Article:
I really love reading stories like this, where the high concept is treated very seriously, and the writer looks into how such a scheme might work, where it could fail, and how the intelligent criminals would adapt to setbacks and detours. I suspect that many people who don't really know Dredd very well know that he's foremost an action hero, and also often used to make insightful political points, but the character also appeals to me as a reader because he's a superb detective with a fascinating arsenal of surveillance and gadgets at his disposal. He's flawed, certainly - PJ Maybe's triumph over Dredd just three issues prior to this is proof of that - but he's a force to be reckoned with both physically and mentally. I love how the gang's unavoidable slip-up brings Dredd to suspect something is amiss, and Dredd forces Flood into improvisation and quick thinking, but that's all before Wagner plays his master stroke. He brings in his occasional characters from the Branch Moronian cult to completely turn this thing into a disaster. Neither the judges nor the criminals could have predicted the arrival of self-lobotomized cultists with heavy artillery. It's terrific fun.

The text features in the Megazine have been essential reading for many years by this point, and probably the best of them have been David Bishop's histories of 2000 AD ("Thrill Power Overload," later expanded into an equally essential book) and Battle Picture Weekly (the much shorter, but just as fascinating "Blazing Battle Action!"). This issue sees the debut of Bishop's latest ongoing piece, a similar look at the history of the Megazine called "15 Years, Creep!" and, if I may be allowed another intrusion of my personal experience into the narrative, this sparked a wonderful memory that I have of my late father. In this issue of the comic, there are actually two chapters of this feature, which will run through Meg # 242 the following March, and the second features a look at the creation of John Smith's terrific and popular character Devlin Waugh.

I had picked up this issue from my regular thrill-merchant in Athens, probably also spending a little time with that girl whom I was dating at the time, who made her own intrusive presence felt in a chapter posted four weeks ago, and stopped by my parents' house to visit and watch a little football. Probably during halftime, or between games or something, I turned on the lamp behind my dad's recliner and decided to read the articles while my father played with his grandkids. He came back into the den some time later, by which point I was grinning ear to ear because I'd found the bit where Bishop cited that gushing, fanboy interview that I'd had with John Smith in 1999. (You can read about how foolish I felt about that right here in a Thrillpowered Thursday chapter from three years ago.)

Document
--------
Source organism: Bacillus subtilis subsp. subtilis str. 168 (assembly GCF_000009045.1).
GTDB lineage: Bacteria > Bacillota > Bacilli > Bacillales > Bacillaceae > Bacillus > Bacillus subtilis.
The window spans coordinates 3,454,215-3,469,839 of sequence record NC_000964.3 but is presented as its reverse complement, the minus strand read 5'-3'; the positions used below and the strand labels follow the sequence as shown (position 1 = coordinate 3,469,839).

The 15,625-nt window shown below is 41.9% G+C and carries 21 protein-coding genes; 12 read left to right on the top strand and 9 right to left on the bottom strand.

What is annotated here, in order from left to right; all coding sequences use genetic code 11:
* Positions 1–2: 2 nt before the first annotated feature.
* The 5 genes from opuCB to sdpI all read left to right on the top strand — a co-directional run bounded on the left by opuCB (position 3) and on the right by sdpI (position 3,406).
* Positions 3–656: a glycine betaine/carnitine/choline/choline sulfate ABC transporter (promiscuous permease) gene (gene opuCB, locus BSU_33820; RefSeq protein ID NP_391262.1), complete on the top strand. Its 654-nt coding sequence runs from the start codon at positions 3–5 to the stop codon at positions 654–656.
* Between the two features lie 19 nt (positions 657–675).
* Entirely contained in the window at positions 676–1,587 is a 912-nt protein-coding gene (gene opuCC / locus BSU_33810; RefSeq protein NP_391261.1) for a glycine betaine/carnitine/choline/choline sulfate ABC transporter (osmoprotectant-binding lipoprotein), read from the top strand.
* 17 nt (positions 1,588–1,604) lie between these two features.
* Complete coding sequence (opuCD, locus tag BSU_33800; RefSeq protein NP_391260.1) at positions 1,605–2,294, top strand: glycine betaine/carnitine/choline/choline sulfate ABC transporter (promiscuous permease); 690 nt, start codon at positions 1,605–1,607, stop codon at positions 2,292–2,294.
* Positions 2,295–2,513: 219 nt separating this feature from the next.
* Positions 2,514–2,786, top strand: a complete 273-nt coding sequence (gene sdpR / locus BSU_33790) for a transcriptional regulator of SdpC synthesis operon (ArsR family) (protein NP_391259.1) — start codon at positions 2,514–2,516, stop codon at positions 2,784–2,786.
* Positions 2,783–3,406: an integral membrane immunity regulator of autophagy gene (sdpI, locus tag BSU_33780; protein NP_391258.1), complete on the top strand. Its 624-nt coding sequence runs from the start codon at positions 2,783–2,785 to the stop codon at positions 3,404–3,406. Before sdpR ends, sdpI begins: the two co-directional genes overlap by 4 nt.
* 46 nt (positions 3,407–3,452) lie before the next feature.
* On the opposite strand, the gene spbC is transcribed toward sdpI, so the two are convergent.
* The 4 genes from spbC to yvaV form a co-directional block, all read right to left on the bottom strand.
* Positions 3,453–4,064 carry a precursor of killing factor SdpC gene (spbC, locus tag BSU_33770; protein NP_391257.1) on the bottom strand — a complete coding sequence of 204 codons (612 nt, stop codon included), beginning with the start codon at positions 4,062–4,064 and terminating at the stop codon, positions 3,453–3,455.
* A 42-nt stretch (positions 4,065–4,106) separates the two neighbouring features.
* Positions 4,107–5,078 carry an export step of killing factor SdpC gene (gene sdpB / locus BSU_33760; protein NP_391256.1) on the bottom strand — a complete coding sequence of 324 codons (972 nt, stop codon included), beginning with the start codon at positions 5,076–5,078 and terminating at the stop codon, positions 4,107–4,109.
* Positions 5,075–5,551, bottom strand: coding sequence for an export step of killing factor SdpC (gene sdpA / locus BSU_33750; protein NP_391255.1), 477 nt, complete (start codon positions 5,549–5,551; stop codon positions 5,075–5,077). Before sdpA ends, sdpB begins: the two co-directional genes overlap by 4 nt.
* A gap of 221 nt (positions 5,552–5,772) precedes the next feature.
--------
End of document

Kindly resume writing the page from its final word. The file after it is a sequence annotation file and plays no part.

So I explained to my dad that I had interviewed some writer he'd never heard of, for some website that he'd never heard of, either. ("You're talking about the internet, right?" he asked.) And now the writer of this magazine article had cited the interview and namechecked me to accompany a quote from Smith. "So you're in a magazine?" Dad asked. I showed him the page.

"Can you make me a copy of this?" Dad asked.

"Well, sure," I said. "I can give you a printout of the interview as well."

"And that's on the internet?" Dad said. I told him that it was, that it was for the Class of '79 site.

"No, I don't want that," he said, honestly. "Anybody can put anything on the internet. I just like seeing your name in a magazine. That means something."

So, thanks again for that, Mr. Bishop. You made my old man proud.

Stories from this prog have been reprinted in the following collected editions:
Judge Dredd: The Henry Flint Collection (2000 AD's Online Shop)
The Simping Detective: The Complete Simping Detective (2000 AD's Online Shop)

Next time, Judge Dredd tries to stop Nate Slaughterhouse, and Sinister Dexter have a problem similar to the one addressed in the recent chapter about Slaine, in that they reach a grand finale... and keep going. See you next week!

1 comment:


"So, thanks again for that, Mr. Bishop. You made my old man proud."

You're welcome!